Beef flank steak is the best cut of beef for quick stir fry dishes. It's cheaper but still flavorful, and you can easily tenderize it with a little bit of baking soda. You could use eye rounds, chuck roasts, and skirt steak as well, but they tend to be drier. Another reason we recommend flank stead is because it has a good ratio of fat so that the beef won't taste dry. Just make sure to cut the beef into slices no thicker than ¼ inch, against the grain.
You could also go for more expensive cuts like beef tenderloin, ribeye, and new york strip if your budget allows.
How to make Mongolian beef
Please scroll down to the recipe card for the full recipe and instructions!
1. Marinade the beef. Vigorously mix together the water, rice wine, salt, and baking soda to season and tenderize the beef slices. Add the cornstarch and oil to velvet the beef for cooking. Let the beef marinate for at least 10 to 15 minutes or overnight.
🌟 Pro tip: Semi-freeze the beef so that it's easier to cut into thin slices. It is important that the beef isn't too thick so that the beef doesn't take long too cook, which is essential to keeping the beef juicy and tender. Also, marinate the beef first, then move on to preparing the other ingredients to maximize time!
2. Sear the beef. Heat a wok or pan with enough oil to cover the bottom generously. Sear the beef on both sides until cooked and golden brown. Remove and set aside.
*If you don't mind using a bit more oil, fry the beef in about 1 inch of oil (around 375°F). Then, set the beef aside to drain on paper towels. This actually makes the cooking process easier.*
3. Stir fry the aromatics. Heat 1 to 2 tablespoons of oil in the same wok or pan. Cook the garlic until fragrant, then add the yellow onion and white parts of the green onion. Stir fry briefly until the onions are no longer raw.
4. Stir fry the beef. Add the beef back into the pan and stir fry with black pepper. Drizzle the rice wine around the pan and cook until fragrant and the rice wine evaporates.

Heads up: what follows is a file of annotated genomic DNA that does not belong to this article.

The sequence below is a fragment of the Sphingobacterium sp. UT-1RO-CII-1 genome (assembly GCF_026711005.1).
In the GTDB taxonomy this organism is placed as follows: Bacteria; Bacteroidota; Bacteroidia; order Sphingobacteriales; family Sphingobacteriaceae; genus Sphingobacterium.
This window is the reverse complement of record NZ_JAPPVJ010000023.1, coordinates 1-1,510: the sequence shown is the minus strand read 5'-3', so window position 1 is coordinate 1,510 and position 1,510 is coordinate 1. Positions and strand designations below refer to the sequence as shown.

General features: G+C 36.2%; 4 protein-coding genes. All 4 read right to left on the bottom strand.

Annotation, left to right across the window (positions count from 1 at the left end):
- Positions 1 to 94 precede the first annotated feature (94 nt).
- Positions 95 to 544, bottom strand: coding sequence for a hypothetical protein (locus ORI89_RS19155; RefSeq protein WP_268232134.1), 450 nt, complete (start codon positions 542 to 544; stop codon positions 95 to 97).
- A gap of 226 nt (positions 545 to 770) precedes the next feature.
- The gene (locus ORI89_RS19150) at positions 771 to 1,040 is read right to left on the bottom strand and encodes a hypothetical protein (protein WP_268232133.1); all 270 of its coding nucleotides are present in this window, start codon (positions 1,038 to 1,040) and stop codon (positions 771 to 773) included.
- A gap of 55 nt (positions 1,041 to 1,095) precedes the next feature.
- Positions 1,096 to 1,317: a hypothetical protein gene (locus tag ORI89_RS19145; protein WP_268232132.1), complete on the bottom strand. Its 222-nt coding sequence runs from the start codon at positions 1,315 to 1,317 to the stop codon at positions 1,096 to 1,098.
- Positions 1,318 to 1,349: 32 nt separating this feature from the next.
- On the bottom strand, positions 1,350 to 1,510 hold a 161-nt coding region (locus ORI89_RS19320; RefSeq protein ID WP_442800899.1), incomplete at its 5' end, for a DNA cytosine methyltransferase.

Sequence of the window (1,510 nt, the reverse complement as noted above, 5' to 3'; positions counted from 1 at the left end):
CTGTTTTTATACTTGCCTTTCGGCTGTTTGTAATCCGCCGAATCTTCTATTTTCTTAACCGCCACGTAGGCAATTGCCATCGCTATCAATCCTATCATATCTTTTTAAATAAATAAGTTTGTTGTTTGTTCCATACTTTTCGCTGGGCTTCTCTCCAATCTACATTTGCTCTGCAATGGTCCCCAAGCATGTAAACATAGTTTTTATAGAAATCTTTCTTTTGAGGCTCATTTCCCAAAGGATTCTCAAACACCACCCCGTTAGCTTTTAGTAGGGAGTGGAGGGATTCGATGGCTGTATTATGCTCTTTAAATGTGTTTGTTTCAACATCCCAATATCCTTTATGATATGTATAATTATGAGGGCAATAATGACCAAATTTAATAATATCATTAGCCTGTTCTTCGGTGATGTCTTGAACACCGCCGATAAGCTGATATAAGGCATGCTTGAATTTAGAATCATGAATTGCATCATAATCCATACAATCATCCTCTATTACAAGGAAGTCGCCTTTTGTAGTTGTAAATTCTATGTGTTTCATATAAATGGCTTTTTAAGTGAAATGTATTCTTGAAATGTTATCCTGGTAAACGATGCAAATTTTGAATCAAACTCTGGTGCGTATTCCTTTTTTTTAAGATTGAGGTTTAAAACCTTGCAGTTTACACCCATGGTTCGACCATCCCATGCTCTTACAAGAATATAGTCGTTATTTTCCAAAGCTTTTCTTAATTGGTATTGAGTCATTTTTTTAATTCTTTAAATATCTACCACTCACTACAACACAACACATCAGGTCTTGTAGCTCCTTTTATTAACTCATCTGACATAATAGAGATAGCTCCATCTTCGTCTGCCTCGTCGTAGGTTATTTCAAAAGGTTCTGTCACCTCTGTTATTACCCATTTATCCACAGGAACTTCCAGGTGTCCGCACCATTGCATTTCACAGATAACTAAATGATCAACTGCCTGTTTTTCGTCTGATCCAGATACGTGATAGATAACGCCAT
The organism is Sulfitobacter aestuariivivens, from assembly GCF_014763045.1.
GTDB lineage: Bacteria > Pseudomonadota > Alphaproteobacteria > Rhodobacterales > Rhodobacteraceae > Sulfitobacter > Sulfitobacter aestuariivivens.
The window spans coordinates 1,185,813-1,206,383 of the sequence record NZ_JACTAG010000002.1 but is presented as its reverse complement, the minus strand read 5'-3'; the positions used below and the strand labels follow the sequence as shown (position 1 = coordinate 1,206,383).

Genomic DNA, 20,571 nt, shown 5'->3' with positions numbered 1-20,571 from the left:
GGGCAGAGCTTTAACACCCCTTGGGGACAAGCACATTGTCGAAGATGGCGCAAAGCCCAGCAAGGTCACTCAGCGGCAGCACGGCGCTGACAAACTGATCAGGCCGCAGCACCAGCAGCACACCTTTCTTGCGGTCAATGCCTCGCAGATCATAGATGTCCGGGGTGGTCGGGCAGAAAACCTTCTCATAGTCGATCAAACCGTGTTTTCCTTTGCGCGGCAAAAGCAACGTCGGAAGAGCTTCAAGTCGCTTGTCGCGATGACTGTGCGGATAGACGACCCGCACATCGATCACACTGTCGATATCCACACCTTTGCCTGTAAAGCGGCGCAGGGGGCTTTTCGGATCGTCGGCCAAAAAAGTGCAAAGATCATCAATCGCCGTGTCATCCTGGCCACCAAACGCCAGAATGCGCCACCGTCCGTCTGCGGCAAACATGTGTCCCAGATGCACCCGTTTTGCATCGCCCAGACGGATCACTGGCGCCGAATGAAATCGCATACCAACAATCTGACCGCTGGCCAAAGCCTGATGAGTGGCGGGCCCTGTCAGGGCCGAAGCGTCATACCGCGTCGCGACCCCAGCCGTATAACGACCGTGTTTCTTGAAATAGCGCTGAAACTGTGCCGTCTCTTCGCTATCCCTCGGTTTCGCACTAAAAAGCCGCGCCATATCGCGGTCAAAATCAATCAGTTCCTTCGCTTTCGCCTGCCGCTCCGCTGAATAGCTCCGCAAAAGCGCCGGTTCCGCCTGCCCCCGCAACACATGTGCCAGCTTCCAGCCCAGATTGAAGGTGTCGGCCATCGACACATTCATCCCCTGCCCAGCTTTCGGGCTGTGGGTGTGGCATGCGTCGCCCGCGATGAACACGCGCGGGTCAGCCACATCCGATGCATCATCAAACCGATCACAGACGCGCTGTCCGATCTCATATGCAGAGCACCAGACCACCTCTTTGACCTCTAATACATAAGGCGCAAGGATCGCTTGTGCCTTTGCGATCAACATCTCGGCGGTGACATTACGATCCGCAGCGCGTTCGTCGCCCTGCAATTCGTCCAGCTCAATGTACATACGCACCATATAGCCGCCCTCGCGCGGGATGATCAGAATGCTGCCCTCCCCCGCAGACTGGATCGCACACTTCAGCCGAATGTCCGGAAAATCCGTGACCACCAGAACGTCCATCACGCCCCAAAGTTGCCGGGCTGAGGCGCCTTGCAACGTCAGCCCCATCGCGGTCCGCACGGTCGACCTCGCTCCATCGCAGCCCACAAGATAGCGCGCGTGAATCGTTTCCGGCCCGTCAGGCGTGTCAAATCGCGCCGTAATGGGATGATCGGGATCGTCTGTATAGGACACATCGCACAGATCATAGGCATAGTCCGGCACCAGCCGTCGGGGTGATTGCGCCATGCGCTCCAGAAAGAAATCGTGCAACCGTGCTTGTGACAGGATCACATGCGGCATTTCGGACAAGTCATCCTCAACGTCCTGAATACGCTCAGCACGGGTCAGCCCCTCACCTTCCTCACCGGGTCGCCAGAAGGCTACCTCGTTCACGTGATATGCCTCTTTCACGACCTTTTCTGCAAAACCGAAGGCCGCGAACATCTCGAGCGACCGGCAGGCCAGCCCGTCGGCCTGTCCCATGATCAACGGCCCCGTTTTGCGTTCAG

5. Season. Add the sugar and soy sauce and stir fry until everything is well combined and the Mongolian beef smells slightly caramelized/charred.
📝 Note: The caramel/charred smell is from the sugar. It imitates the "wok hei" from a wok and the additive BBQ flavors of Mongolian beef.
6. Finish. Add the green parts of the green onion and stir fry briefly. Serve over the bed of fried rice noodles and side of rice. Enjoy!
Fried vermicelli (rice noodle) nest
This step is totally optional, but some Chinese restaurants, like my parents, serve Mongolian beef over a bed of puffed rice vermicelli. The fried vermicelli adds a crispy element to the dish and when soaked with sauce, the vermicelli becomes soft and chewy, like cooked noodles. We recommend using medium thickness rice vermicelli noodles, like the ones used bún thịt nướng (Vietnamese grilled pork and vermicelli bowl).
To make the puffed rice vermicelli nest, heat 1 to 2 inches of oil until hot (about 350°F). Add the rice noodles and fry until puffy, about 30 seconds to 1 minute. Set aside to drain.
🌟 Pro tip: A way to check if the oil is ready without a thermometer is to stick the tip of a wooden chopstick or wooden skewer into the oil. If the oil sizzle rapidly, it's ready.
- Freeze the beef for easier cutting. If you have time, semi-freeze the beef so that it's easier to cut into thin slices. But make sure to thaw the beef thoroughly and drain the blood before marinating.
- Allow the beef to marinate for at least 10 to 15 minutes, or even better overnight. This makes sure the beef is well seasoned, but more importantly, ensures the beef is well tenderized.
- Don't skimp on the onion and green onion. These onions are what makes Mongolian beef.
- Don't skip the black pepper or shaoxing rice wine if possible. Black pepper adds a nice bite to the sweet and savory beef stir fry, and shaoxing rice wine makes the dish super fragrant.
Storage and reheating
Leftover Mongolian beef can be stored in the fridge for 3 to 4 days. To reheat, simply sauté in a pan over medium heat with a small amount of water until hot.